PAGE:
A deregulated savings bank account regime may force new banking entrants to offer significantly higher returns to encourage people to move their “idle” money from their existing banks.
“Unless the new banks offer substantially higher rates on their savings and fixed deposits, it will be difficult to woo new customers and shore up their deposit base,” said the chief executive of a company that is likely to apply for a banking licence after the central bank finalises the guidelines.
In the draft guidelines, which has been put up for public debate, the RBI has specified a wide range of conditions, including a minimum networth of Rs 500 crore, for companies to be eligible for setting up banks.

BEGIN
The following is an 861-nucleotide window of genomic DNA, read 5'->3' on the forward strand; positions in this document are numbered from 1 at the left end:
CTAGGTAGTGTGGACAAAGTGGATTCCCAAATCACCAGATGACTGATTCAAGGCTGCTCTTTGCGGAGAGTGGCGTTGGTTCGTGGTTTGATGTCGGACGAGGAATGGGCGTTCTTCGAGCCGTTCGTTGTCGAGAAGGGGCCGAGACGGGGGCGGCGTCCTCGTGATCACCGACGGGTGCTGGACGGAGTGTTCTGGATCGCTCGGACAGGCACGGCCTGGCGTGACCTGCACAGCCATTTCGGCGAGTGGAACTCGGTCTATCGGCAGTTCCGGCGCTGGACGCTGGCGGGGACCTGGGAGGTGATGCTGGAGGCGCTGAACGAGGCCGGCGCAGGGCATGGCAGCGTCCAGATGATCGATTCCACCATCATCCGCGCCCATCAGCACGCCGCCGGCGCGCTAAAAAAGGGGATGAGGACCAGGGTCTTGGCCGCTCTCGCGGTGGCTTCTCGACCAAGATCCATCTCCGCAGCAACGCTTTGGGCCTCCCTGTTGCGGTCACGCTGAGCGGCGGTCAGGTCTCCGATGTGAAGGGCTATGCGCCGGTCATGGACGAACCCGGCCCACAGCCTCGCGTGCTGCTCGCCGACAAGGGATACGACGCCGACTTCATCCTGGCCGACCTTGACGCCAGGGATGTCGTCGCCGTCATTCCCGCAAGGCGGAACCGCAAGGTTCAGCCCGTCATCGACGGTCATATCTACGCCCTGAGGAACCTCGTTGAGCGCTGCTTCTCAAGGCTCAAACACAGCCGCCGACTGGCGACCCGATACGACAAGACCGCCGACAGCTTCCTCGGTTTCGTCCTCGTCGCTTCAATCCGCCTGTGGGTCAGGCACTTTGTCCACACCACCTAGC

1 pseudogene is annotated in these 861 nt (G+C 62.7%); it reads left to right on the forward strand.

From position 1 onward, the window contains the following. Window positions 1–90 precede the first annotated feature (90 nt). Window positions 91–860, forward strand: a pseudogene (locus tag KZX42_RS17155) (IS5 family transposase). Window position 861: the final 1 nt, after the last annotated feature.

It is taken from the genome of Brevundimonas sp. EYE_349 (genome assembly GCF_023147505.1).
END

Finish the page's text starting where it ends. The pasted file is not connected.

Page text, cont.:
The RBI, however, is unlikely to push through with issuing final licences to new banks until such time Parliament approves the Banking Laws (Amendment) Bill 2011.
“It was indicated in the draft guidelines that certain amendments to the Banking Regulation Act, 1949 are under consideration of the government, including a few which are vital for finalisation and implementation of the policy for licensing of new banks in the private sector,” RBI governor D Subbarao said in the monetary policy review on Tuesday.